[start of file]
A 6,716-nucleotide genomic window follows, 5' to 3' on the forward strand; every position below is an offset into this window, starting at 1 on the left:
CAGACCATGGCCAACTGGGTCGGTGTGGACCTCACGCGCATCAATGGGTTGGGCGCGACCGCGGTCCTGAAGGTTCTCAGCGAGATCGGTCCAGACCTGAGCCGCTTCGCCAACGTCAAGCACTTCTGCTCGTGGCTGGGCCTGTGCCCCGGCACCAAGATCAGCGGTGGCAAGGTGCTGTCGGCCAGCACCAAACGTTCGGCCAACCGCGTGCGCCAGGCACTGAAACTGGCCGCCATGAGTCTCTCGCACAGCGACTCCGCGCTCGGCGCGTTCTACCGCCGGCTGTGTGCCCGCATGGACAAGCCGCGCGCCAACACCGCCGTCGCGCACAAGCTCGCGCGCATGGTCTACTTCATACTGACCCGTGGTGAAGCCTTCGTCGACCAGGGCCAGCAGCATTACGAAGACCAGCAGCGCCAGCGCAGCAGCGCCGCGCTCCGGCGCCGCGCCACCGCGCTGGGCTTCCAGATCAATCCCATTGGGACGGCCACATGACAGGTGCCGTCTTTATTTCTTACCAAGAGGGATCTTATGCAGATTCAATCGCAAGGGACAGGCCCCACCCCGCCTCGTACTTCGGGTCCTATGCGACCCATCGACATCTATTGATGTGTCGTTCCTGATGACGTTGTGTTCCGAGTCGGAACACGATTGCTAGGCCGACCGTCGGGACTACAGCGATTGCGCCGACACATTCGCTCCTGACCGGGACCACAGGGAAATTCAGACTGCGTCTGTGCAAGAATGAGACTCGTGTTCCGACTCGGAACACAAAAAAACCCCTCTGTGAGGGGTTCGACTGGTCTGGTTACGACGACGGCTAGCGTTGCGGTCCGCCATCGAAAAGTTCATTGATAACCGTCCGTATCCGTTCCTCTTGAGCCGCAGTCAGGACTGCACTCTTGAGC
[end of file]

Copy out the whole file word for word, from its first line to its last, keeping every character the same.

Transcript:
A 6,716-nucleotide genomic window follows, 5' to 3' on the forward strand; every position below is an offset into this window, starting at 1 on the left:
CAGACCATGGCCAACTGGGTCGGTGTGGACCTCACGCGCATCAATGGGTTGGGCGCGACCGCGGTCCTGAAGGTTCTCAGCGAGATCGGTCCAGACCTGAGCCGCTTCGCCAACGTCAAGCACTTCTGCTCGTGGCTGGGCCTGTGCCCCGGCACCAAGATCAGCGGTGGCAAGGTGCTGTCGGCCAGCACCAAACGTTCGGCCAACCGCGTGCGCCAGGCACTGAAACTGGCCGCCATGAGTCTCTCGCACAGCGACTCCGCGCTCGGCGCGTTCTACCGCCGGCTGTGTGCCCGCATGGACAAGCCGCGCGCCAACACCGCCGTCGCGCACAAGCTCGCGCGCATGGTCTACTTCATACTGACCCGTGGTGAAGCCTTCGTCGACCAGGGCCAGCAGCATTACGAAGACCAGCAGCGCCAGCGCAGCAGCGCCGCGCTCCGGCGCCGCGCCACCGCGCTGGGCTTCCAGATCAATCCCATTGGGACGGCCACATGACAGGTGCCGTCTTTATTTCTTACCAAGAGGGATCTTATGCAGATTCAATCGCAAGGGACAGGCCCCACCCCGCCTCGTACTTCGGGTCCTATGCGACCCATCGACATCTATTGATGTGTCGTTCCTGATGACGTTGTGTTCCGAGTCGGAACACGATTGCTAGGCCGACCGTCGGGACTACAGCGATTGCGCCGACACATTCGCTCCTGACCGGGACCACAGGGAAATTCAGACTGCGTCTGTGCAAGAATGAGACTCGTGTTCCGACTCGGAACACAAAAAAACCCCTCTGTGAGGGGTTCGACTGGTCTGGTTACGACGACGGCTAGCGTTGCGGTCCGCCATCGAAAAGTTCATTGATAACCGTCCGTATCCGTTCCTCTTGAGCCGCAGTCAGGACTGCACTCTTGAGC